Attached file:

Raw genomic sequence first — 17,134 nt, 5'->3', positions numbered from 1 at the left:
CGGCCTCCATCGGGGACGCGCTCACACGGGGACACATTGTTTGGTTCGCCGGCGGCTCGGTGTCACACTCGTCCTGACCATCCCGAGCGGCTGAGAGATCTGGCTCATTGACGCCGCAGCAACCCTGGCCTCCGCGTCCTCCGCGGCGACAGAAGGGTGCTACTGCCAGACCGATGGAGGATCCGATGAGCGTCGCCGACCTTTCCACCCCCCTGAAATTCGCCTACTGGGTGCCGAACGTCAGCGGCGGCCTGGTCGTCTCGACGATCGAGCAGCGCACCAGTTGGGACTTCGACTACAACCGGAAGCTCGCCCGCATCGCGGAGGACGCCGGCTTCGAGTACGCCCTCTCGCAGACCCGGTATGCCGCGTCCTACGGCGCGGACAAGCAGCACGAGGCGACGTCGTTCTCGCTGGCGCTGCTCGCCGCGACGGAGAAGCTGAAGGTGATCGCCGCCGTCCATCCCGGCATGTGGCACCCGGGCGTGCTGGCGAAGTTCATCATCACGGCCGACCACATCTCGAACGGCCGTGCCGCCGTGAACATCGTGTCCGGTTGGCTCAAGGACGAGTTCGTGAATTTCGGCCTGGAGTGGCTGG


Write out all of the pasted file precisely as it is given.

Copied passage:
Raw genomic sequence first — 17,134 nt, 5'->3', positions numbered from 1 at the left:
CGGCCTCCATCGGGGACGCGCTCACACGGGGACACATTGTTTGGTTCGCCGGCGGCTCGGTGTCACACTCGTCCTGACCATCCCGAGCGGCTGAGAGATCTGGCTCATTGACGCCGCAGCAACCCTGGCCTCCGCGTCCTCCGCGGCGACAGAAGGGTGCTACTGCCAGACCGATGGAGGATCCGATGAGCGTCGCCGACCTTTCCACCCCCCTGAAATTCGCCTACTGGGTGCCGAACGTCAGCGGCGGCCTGGTCGTCTCGACGATCGAGCAGCGCACCAGTTGGGACTTCGACTACAACCGGAAGCTCGCCCGCATCGCGGAGGACGCCGGCTTCGAGTACGCCCTCTCGCAGACCCGGTATGCCGCGTCCTACGGCGCGGACAAGCAGCACGAGGCGACGTCGTTCTCGCTGGCGCTGCTCGCCGCGACGGAGAAGCTGAAGGTGATCGCCGCCGTCCATCCCGGCATGTGGCACCCGGGCGTGCTGGCGAAGTTCATCATCACGGCCGACCACATCTCGAACGGCCGTGCCGCCGTGAACATCGTGTCCGGTTGGCTCAAGGACGAGTTCGTGAATTTCGGCCTGGAGTGGCTGG